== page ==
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AFTER FIVE weeks honing pickoff plays, relay throws and bunt coverages, Dodgers first baseman James Loney and shortstop Chin-Lung Hu attended to one final piece of spring training business. Standing face-to-face on the infield last Thursday in the twilight before an exhibition game against the Angels, the 23-year-old first baseman from Texas and the 24-year-old shortstop from Taiwan choreographed the celebratory handshake they plan to employ for the next seven months, an elaborate blur of fist bumps, chest thumps and hand slaps that would make even Jose Reyes and David Wright take notice. When Loney and Hu were satisfied with their timing, the season could begin.
Theories abound as to why Joe Torre is managing this season, and more specifically why he is managing the Dodgers. The truth may lie somewhere in that secret handshake. Last summer, when Torre was still in the Yankees' dugout, he and his coaches would eye the out-of-town scoreboard between innings. Larry Bowa, the third base coach, would often pipe up, "That Dodgers team has some young guys who can really play." Torre did not think much about Bowa's remarks at the time. But he did not forget them either.
For 12 seasons in New York, Torre's job was largely one of crisis management, handling the Steinbrenners, the tabloids and the Red Sox. But there is another part of managing a baseball team, and that is the part that drew him west. "It's the fun part," Torre says. "It's watching young talent develop and grow. It's looking in the eyes of young players and sensing when they reach the point that they come to the ballpark knowing what to expect, what to do." As he spoke, the field in front of him was jammed with those very players.
Torre pointed at a few of them, shagging fly balls during batting practice. There was leftfielder Andre Ethier ("Can really hit"); rightfielder Matt Kemp ("Doesn't even know how good he is yet"); catcher Russell Martin ("A very special individual, not just his ability to play but the presence he has"). Torre stopped short of comparing Martin with Yankees captain Derek Jeter, though few others have demonstrated the same restraint.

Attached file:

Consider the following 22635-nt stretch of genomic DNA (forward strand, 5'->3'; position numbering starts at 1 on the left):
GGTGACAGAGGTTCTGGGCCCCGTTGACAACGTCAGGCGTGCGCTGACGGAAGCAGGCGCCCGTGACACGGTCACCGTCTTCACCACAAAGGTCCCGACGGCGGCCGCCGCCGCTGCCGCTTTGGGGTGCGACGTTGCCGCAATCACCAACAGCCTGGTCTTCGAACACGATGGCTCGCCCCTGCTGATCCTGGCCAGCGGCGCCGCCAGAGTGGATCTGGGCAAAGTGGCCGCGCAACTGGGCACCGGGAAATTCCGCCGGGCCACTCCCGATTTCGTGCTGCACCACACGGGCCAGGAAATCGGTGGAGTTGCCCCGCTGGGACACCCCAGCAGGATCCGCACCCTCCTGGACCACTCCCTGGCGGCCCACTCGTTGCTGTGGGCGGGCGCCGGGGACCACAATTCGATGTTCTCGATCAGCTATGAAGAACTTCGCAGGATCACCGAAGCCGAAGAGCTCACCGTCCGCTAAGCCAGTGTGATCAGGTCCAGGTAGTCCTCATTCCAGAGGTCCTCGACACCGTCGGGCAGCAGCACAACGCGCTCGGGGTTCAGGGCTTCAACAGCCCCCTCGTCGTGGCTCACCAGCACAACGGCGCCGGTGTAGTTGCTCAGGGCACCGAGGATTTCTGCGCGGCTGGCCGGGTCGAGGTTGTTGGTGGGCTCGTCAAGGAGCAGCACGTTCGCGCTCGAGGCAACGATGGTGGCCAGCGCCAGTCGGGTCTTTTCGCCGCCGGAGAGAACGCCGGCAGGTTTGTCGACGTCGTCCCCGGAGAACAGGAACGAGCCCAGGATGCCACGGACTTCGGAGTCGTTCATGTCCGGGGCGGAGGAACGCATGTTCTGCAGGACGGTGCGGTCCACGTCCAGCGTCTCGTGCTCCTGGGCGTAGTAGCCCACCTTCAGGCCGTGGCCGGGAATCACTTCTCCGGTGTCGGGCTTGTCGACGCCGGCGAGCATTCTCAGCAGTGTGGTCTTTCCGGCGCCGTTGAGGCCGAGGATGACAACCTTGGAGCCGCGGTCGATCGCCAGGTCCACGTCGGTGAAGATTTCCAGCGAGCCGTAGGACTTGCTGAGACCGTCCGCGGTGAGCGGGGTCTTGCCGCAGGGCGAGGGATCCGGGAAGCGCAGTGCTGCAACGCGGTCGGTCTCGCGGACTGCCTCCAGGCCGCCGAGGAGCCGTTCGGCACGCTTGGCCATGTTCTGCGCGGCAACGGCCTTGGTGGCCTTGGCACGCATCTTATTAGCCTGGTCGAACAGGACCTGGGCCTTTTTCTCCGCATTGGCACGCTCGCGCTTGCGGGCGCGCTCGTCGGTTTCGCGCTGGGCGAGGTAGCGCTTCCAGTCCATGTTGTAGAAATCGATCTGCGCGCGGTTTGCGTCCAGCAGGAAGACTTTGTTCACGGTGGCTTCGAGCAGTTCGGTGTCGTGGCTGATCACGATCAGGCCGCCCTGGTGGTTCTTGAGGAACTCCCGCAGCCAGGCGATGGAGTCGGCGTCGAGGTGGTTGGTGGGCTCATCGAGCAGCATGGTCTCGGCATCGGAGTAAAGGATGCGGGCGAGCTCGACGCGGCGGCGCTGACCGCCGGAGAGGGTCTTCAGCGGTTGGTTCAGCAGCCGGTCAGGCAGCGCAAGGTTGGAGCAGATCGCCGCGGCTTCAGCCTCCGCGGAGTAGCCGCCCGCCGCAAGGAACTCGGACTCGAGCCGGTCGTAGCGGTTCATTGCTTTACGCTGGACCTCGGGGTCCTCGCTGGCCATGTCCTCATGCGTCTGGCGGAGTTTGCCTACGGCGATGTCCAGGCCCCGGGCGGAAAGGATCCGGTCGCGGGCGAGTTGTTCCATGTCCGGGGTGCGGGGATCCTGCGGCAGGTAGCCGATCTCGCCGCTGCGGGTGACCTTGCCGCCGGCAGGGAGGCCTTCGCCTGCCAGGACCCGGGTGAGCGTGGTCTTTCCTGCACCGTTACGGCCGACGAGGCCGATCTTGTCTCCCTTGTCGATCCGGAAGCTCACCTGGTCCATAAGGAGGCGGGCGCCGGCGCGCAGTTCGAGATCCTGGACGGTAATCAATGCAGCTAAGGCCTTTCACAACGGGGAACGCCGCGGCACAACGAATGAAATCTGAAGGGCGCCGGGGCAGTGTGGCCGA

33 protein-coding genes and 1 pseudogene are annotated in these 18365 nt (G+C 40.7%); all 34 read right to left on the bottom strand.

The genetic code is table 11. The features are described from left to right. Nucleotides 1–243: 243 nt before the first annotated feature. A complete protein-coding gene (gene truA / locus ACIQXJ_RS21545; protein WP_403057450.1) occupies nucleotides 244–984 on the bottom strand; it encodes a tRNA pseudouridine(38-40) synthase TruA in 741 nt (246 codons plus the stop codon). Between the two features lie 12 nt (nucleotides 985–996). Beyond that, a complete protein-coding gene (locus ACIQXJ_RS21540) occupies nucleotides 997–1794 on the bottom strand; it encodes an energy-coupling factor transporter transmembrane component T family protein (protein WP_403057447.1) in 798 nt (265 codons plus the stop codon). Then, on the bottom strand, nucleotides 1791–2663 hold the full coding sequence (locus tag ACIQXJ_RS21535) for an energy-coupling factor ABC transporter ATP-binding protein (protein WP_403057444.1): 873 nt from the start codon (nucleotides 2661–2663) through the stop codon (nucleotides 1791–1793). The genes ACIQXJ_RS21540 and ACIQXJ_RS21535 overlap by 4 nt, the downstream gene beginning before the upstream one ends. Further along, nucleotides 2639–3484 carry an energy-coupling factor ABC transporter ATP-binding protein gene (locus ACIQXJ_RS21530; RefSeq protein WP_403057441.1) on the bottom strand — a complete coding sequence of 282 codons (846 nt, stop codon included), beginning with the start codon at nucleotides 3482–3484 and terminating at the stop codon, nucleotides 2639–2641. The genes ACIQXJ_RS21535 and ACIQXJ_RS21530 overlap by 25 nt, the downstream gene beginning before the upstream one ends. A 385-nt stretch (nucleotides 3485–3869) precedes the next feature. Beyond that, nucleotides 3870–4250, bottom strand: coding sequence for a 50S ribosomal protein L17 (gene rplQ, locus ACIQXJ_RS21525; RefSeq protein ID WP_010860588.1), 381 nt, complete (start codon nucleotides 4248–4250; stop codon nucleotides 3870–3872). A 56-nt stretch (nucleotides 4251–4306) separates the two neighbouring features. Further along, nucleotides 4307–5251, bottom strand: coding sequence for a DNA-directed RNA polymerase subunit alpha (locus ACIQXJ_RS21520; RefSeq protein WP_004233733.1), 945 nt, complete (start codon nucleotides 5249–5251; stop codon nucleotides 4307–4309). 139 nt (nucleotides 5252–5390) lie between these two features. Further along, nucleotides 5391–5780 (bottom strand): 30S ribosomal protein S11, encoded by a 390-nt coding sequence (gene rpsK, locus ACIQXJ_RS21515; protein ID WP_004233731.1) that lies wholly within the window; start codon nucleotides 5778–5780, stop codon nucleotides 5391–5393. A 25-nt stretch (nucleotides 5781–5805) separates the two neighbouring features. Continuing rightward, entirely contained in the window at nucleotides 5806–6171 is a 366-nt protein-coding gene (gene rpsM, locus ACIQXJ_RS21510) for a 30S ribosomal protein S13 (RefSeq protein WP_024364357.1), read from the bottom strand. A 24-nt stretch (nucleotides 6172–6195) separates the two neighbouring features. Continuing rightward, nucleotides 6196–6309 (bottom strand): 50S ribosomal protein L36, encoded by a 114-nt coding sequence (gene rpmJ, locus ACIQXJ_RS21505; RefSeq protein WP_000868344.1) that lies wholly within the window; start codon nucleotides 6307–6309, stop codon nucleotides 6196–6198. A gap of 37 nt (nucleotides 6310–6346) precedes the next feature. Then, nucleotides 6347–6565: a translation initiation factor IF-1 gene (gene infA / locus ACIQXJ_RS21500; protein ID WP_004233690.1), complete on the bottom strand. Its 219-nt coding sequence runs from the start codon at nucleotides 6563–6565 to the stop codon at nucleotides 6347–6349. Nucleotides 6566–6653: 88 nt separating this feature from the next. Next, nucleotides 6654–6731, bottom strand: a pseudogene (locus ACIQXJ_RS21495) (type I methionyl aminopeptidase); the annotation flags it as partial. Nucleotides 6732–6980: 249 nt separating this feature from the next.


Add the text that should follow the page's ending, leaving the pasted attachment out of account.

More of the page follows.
The Yankees hired Torre in 1995, the same year that Jeter, Mariano Rivera, Andy Pettitte and Jorge Posada had made their major league debuts. Torre rode those four cornerstones, and they rode him, to four World Series titles and 12 straight playoff appearances. When asked if the Dodgers' collection of young talent is comparable to the Yankees' crop in the mid-90s, Torre said, "I don't think there's any question."
THE DODGERS could practically fill a major league diamond with players drafted or signed in 2002 and '03: Loney at first, Tony Abreu at second, Hu at short, Andy LaRoche at third, Martin behind the dish, Ethier in left, Kemp in right and Chad Billingsley on the mound, with Jonathan Broxton in the bullpen. Four of those players—Martin, Loney, Kemp and Ethier—were in Torre's Opening Day lineup at home on Monday, when Los Angeles beat the San Francisco Giants 5--0. Billingsley, a potential 15- to 18-game winner, was scheduled to start the third game, on Wednesday. Broxton is a top setup man with a closer's stuff. Abreu and Hu are future regulars.
Torre chose the Dodgers not because he stayed up nights studying the minor league statistics of those players, but because he grew up in Brooklyn and developed a deep appreciation for the organization's rich history. The franchise's recent history, though, less been less fruitful. Torre's ability to inspire the youngest players on this year's team—and their ability to invigorate him—could determine whether Los Angeles wins its first playoff series since 1988.
Torre is 67, but no one in the Dodgers' clubhouse compares him to a grandfather. Because his World Series titles all came in the past 12 years (on the biggest stage, no less) he is still very relevant to the modern ballplayer. Most of the new Dodgers spent their formative years, in junior high and high school, watching Torre's Yankees dominate. They talk wide-eyed about the 2000 Subway Series against the Mets—"Remember when Clemens threw the bat at Piazza," Martin recalls—as if it were a seminal scene from their childhood.
The Dodgers' youth movement began when they selected Loney with their first pick in 2002. Loney was a hard-throwing lefthanded pitcher from Elkins High in Missouri City, Texas, who had 106 strikeouts in 56 innings as a senior. But when Dodgers senior vice president Tommy Lasorda announced the pick on a conference call, he referred to Loney as a first baseman. It was no accident. "I think that was the first sign we were going to do things differently," says Dan Evans, L.A.'s general manager from October 2001 until February '04.
In the second round the Dodgers picked Broxton, a starting pitcher they turned into a reliever. In the 17th round they tabbed Martin, a third baseman they saw as a catcher. The following year they spent a sixth-round pick on Kemp, who had been offered basketball scholarships by Oral Roberts and Wichita State. Then they took a 39th-round flier on LaRoche, the little brother of Adam LaRoche, now the Pittsburgh Pirates' first baseman.